Getting crafty with gourds

By Jean Henry/The Garden Club of Frankfort Published:

Nina Parker, a member of the Kentucky Gourd Society, the American Gourd Society and president of the Franklin County Homemakers Garden Club, recently presented a program on crafting with gourds to members of The Garden Club of Frankfort, hoping that some of them may become interested.

She began work in the hobby four years ago when Mary Lou Peyton, a member of her garden club, gave a class on gourds at one of the meetings and she fell in love with the idea. She went straight home and got on the Internet and started “Googling” gourd art.

As with any hobby there are many levels of expertise. An advanced hobby such as Nina’s involves carving, clay applications, weaving, combining multiple gourds and much more. Beginners might want to start with creating a wren house or perhaps a decorative bowl.

If you want to grow your own gourds, realize they need a long growing season so it is best to plant seeds as soon as possible or start them inside and transplant. Gourds come in many different shapes and sizes and are fun to grow for that reason if no other.

Nina showed a picture of gourd vines that she had planted under a crabapple tree that are now vining up in it and dangling their gourds like so many strange ornaments. If you do not want to grow your own or want to have a gourd of an unusual shape that you cannot find seeds for, browse online. There are many, many websites for gourd crafting enthusiasts.

When harvesting gourds do not pick them until the stem leading to the gourd is completely dried. You can leave them on the vine all winter if you want. Once they are cured, the freeze will not hurt them. However, if they haven’t cured completely before a freeze they will rot.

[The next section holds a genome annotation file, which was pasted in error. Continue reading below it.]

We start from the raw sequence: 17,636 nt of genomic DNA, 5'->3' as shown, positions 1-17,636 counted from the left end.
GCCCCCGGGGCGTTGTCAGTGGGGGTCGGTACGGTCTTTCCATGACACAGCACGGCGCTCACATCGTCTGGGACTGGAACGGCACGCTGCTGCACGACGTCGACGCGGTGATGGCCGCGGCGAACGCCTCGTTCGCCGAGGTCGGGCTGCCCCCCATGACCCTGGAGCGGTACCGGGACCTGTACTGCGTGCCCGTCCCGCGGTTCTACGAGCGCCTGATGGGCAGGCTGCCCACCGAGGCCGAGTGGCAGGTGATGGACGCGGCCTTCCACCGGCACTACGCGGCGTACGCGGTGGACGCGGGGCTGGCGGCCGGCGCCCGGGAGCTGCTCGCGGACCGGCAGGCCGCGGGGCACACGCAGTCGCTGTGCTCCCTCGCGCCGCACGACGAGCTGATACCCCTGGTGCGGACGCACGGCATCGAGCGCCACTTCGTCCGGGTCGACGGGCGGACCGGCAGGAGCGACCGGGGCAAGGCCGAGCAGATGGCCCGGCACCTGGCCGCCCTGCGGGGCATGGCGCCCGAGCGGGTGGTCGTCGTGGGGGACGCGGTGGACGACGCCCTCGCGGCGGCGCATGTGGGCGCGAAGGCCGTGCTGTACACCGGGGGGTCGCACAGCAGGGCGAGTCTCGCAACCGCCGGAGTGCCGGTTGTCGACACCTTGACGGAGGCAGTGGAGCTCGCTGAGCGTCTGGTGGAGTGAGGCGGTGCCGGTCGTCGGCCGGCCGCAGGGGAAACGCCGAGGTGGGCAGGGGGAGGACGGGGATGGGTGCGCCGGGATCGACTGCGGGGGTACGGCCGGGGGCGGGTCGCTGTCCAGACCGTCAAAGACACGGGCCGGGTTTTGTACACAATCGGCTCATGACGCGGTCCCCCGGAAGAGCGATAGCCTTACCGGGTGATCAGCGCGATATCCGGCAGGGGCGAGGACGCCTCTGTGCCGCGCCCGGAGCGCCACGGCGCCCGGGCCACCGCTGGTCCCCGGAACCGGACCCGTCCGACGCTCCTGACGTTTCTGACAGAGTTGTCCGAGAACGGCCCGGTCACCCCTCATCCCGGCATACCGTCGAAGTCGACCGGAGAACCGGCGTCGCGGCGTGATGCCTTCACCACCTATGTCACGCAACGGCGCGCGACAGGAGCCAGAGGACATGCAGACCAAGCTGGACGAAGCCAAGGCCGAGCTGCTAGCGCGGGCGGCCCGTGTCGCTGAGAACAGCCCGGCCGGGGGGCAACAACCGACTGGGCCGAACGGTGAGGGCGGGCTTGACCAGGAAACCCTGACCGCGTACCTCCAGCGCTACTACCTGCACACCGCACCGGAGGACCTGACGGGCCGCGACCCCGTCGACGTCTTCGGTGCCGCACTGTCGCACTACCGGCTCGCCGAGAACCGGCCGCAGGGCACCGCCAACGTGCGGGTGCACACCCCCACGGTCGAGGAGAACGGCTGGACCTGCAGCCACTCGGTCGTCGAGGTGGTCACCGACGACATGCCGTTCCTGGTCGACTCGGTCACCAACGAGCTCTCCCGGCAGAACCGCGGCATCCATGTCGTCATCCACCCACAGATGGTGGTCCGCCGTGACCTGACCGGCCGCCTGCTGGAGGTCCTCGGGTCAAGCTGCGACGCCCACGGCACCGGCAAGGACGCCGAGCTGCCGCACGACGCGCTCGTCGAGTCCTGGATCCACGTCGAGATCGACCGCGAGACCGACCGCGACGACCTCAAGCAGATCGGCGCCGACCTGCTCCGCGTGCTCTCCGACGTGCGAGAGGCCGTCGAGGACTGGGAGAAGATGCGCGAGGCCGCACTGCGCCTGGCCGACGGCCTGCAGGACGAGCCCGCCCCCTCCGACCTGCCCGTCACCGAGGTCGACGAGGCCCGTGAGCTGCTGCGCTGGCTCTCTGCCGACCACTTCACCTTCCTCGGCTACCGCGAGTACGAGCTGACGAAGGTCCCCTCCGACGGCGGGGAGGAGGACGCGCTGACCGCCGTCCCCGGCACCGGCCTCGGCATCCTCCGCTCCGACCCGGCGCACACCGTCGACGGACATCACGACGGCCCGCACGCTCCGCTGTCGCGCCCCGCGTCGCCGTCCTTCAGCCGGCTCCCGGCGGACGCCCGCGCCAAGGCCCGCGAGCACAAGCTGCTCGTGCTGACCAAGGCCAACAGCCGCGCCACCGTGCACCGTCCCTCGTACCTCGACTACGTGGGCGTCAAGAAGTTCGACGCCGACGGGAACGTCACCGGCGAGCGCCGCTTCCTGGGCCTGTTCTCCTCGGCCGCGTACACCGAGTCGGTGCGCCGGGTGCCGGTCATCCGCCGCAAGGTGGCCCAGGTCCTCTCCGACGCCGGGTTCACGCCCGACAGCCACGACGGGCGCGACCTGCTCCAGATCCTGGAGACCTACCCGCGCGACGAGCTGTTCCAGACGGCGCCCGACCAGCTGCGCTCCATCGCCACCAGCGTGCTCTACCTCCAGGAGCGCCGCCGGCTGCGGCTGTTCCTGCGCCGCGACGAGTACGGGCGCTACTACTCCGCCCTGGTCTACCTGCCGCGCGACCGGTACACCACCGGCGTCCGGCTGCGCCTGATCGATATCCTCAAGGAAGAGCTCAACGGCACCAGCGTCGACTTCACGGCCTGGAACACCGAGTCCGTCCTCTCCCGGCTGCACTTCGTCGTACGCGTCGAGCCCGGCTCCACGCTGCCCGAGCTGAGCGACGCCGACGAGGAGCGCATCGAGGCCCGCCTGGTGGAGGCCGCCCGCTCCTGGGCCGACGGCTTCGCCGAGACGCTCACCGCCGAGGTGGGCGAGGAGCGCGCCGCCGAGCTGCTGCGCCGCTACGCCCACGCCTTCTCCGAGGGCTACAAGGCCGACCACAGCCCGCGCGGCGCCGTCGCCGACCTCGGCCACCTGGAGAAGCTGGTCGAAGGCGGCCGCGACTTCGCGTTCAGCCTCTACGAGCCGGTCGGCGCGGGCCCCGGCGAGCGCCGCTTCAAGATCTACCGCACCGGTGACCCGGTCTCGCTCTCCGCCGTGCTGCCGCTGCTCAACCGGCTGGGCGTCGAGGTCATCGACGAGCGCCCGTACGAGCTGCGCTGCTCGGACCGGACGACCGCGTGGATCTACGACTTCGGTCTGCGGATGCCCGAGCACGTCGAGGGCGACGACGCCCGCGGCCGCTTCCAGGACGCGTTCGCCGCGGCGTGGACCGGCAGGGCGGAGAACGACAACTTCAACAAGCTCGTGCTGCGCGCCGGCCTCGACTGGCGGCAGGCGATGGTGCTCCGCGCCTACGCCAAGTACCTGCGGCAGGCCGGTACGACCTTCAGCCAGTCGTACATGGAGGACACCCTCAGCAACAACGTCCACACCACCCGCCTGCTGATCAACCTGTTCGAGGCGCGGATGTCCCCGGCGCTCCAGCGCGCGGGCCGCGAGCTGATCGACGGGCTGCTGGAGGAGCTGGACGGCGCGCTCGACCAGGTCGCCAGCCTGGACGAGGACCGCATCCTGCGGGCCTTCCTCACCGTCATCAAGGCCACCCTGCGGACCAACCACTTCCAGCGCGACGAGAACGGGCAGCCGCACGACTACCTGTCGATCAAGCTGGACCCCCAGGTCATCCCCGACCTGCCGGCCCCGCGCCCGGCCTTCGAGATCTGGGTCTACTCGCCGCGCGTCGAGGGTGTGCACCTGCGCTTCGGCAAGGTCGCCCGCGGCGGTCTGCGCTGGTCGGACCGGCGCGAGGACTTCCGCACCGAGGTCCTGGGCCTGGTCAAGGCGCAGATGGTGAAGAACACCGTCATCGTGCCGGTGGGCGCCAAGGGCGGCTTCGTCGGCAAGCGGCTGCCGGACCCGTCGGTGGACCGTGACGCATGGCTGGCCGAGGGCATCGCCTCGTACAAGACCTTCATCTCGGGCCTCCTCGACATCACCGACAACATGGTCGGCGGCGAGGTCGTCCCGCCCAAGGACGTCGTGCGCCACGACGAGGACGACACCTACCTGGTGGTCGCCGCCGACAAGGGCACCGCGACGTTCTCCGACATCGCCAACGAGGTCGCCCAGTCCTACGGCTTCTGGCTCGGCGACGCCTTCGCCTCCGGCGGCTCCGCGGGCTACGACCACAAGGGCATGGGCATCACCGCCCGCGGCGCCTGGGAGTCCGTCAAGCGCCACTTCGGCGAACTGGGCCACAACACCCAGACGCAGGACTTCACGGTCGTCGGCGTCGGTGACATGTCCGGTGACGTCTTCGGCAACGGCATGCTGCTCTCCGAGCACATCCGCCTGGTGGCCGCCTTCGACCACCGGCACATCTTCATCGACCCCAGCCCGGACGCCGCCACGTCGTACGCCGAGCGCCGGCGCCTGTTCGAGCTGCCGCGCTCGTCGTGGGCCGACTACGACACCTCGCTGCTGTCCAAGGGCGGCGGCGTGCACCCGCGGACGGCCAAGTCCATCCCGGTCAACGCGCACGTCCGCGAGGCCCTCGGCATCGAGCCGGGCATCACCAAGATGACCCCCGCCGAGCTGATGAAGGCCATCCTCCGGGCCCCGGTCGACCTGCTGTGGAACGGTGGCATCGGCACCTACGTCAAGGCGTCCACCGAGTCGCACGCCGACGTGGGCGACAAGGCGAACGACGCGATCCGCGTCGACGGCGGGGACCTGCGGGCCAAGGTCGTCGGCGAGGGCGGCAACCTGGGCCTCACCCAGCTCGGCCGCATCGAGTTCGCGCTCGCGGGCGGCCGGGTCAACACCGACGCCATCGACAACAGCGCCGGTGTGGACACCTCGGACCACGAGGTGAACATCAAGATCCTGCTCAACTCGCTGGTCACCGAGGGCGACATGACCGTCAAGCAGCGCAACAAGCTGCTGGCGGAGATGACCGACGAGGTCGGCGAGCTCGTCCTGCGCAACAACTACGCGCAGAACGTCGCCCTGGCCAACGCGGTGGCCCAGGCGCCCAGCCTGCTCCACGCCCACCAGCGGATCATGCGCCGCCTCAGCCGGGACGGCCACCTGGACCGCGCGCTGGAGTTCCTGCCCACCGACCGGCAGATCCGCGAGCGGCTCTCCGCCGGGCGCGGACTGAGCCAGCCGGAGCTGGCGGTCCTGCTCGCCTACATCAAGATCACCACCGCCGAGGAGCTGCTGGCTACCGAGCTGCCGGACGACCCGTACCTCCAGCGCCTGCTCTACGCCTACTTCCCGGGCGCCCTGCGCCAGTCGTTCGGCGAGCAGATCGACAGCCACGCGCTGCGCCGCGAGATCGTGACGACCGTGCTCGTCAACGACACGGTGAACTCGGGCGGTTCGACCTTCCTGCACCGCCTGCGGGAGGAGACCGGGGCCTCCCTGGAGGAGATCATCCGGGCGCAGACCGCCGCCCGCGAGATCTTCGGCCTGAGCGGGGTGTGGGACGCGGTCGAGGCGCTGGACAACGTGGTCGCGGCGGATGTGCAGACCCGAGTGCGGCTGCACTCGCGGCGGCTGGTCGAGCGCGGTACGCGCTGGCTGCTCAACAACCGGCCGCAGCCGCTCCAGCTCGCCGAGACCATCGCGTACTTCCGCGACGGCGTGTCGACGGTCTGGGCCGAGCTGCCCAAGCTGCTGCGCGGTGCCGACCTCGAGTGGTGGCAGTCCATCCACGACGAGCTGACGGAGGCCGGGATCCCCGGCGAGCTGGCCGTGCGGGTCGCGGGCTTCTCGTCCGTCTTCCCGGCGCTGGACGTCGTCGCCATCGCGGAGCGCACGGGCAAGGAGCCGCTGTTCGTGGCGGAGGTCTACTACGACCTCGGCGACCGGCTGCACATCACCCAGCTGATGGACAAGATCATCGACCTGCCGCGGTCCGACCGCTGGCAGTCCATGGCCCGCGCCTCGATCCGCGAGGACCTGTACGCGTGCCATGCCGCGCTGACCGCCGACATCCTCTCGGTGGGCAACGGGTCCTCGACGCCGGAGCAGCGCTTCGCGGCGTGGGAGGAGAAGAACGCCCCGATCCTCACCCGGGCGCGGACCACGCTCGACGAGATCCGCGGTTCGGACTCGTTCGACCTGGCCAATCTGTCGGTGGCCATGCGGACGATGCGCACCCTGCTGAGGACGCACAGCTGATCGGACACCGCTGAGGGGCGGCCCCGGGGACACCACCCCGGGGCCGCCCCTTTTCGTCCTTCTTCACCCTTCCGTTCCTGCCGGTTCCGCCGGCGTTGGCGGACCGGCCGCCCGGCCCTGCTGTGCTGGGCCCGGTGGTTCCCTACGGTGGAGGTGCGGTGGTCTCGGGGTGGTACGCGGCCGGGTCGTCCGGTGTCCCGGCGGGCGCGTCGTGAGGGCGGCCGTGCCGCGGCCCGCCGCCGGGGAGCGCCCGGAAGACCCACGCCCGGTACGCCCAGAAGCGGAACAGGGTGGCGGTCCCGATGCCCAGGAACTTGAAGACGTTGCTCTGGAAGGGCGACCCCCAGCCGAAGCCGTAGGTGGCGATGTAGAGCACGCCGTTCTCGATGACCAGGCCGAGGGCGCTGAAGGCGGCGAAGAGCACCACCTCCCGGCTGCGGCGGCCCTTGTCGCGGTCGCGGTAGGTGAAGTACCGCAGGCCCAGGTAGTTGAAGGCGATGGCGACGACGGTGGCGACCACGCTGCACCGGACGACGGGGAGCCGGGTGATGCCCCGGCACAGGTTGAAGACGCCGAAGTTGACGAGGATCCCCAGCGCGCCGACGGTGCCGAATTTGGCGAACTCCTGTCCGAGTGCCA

Cleaning gourds is not the easiest job. Soak them in warm water and scrub and scrub and scrub until all of the outer skin is off and it is very smooth. If you want to avoid this job you can order gourds online that are already cured and cleaned.

There are many tools available specific to gourd crafting. Tools for cleaning, drilling, sawing, burning, carving, painting. A good site to visit to see what is available is www.welburngourdfarm.com/

Another great opportunity to learn more about this hobby is to visit the Kentucky Gourd Society’s annual show Saturday and Sunday, May 18-19. in Taylorsville. There will be vendors and exhibits of decorated gourds that have been judged in competition.

The hours May 18 are 10 a.m.-5 p.m., May 19, 10-3. The address is Spencer County Elementary, 1265 Mt. Washington Rd., Taylorsville, KY. Visit the Kentucky Gourd Society website for workshops coming in March and again in May.

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